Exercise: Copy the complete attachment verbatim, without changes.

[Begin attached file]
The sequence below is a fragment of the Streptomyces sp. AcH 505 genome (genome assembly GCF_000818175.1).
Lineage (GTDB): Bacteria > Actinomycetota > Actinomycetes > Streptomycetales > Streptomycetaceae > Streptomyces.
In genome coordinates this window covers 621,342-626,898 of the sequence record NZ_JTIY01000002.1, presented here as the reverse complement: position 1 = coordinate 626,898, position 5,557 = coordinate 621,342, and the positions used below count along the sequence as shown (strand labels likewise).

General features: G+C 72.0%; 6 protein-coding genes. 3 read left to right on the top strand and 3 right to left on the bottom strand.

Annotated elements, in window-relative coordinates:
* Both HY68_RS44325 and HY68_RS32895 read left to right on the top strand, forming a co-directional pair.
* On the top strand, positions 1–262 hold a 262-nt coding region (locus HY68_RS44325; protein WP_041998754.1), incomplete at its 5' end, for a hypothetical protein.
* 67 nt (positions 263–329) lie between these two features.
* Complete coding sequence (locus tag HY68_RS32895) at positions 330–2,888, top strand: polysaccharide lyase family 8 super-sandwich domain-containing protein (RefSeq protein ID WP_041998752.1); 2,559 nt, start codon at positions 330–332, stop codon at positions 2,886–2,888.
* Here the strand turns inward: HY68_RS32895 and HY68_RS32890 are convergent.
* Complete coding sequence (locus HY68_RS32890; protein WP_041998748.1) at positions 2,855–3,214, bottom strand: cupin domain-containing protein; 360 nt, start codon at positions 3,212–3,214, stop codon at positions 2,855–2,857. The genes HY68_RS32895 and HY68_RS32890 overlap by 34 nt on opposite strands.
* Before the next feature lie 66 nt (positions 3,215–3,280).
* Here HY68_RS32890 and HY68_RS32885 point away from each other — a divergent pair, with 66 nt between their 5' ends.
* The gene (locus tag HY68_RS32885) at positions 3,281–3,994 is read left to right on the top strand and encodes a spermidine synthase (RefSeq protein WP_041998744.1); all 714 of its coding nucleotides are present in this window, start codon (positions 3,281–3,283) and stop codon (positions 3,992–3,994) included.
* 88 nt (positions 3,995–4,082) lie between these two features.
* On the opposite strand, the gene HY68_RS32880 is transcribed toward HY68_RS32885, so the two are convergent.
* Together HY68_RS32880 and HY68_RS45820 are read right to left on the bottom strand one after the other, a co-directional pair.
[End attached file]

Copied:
The sequence below is a fragment of the Streptomyces sp. AcH 505 genome (genome assembly GCF_000818175.1).
Lineage (GTDB): Bacteria > Actinomycetota > Actinomycetes > Streptomycetales > Streptomycetaceae > Streptomyces.
In genome coordinates this window covers 621,342-626,898 of the sequence record NZ_JTIY01000002.1, presented here as the reverse complement: position 1 = coordinate 626,898, position 5,557 = coordinate 621,342, and the positions used below count along the sequence as shown (strand labels likewise).

General features: G+C 72.0%; 6 protein-coding genes. 3 read left to right on the top strand and 3 right to left on the bottom strand.

Annotated elements, in window-relative coordinates:
* Both HY68_RS44325 and HY68_RS32895 read left to right on the top strand, forming a co-directional pair.
* On the top strand, positions 1–262 hold a 262-nt coding region (locus HY68_RS44325; protein WP_041998754.1), incomplete at its 5' end, for a hypothetical protein.
* 67 nt (positions 263–329) lie between these two features.
* Complete coding sequence (locus tag HY68_RS32895) at positions 330–2,888, top strand: polysaccharide lyase family 8 super-sandwich domain-containing protein (RefSeq protein ID WP_041998752.1); 2,559 nt, start codon at positions 330–332, stop codon at positions 2,886–2,888.
* Here the strand turns inward: HY68_RS32895 and HY68_RS32890 are convergent.
* Complete coding sequence (locus HY68_RS32890; protein WP_041998748.1) at positions 2,855–3,214, bottom strand: cupin domain-containing protein; 360 nt, start codon at positions 3,212–3,214, stop codon at positions 2,855–2,857. The genes HY68_RS32895 and HY68_RS32890 overlap by 34 nt on opposite strands.
* Before the next feature lie 66 nt (positions 3,215–3,280).
* Here HY68_RS32890 and HY68_RS32885 point away from each other — a divergent pair, with 66 nt between their 5' ends.
* The gene (locus tag HY68_RS32885) at positions 3,281–3,994 is read left to right on the top strand and encodes a spermidine synthase (RefSeq protein WP_041998744.1); all 714 of its coding nucleotides are present in this window, start codon (positions 3,281–3,283) and stop codon (positions 3,992–3,994) included.
* 88 nt (positions 3,995–4,082) lie between these two features.
* On the opposite strand, the gene HY68_RS32880 is transcribed toward HY68_RS32885, so the two are convergent.
* Together HY68_RS32880 and HY68_RS45820 are read right to left on the bottom strand one after the other, a co-directional pair.